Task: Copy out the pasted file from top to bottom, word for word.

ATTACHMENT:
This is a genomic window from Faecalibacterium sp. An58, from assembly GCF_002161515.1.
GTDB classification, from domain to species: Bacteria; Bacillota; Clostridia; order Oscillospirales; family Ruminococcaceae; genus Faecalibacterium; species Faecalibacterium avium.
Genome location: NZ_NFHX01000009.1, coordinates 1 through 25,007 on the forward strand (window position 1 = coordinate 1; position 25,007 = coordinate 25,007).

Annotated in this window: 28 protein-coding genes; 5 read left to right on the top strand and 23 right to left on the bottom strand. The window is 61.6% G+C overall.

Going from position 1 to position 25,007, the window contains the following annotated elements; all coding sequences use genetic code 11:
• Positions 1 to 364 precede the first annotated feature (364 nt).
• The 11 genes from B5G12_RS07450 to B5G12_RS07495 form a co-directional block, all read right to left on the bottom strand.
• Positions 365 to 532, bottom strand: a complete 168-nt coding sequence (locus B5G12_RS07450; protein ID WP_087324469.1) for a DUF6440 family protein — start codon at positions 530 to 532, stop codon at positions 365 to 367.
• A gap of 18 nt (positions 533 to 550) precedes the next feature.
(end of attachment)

This is a genomic window from Faecalibacterium sp. An58, from assembly GCF_002161515.1.
GTDB classification, from domain to species: Bacteria; Bacillota; Clostridia; order Oscillospirales; family Ruminococcaceae; genus Faecalibacterium; species Faecalibacterium avium.
Genome location: NZ_NFHX01000009.1, coordinates 1 through 25,007 on the forward strand (window position 1 = coordinate 1; position 25,007 = coordinate 25,007).

Annotated in this window: 28 protein-coding genes; 5 read left to right on the top strand and 23 right to left on the bottom strand. The window is 61.6% G+C overall.

Going from position 1 to position 25,007, the window contains the following annotated elements; all coding sequences use genetic code 11:
• Positions 1 to 364 precede the first annotated feature (364 nt).
• The 11 genes from B5G12_RS07450 to B5G12_RS07495 form a co-directional block, all read right to left on the bottom strand.
• Positions 365 to 532, bottom strand: a complete 168-nt coding sequence (locus B5G12_RS07450; protein ID WP_087324469.1) for a DUF6440 family protein — start codon at positions 530 to 532, stop codon at positions 365 to 367.
• A gap of 18 nt (positions 533 to 550) precedes the next feature.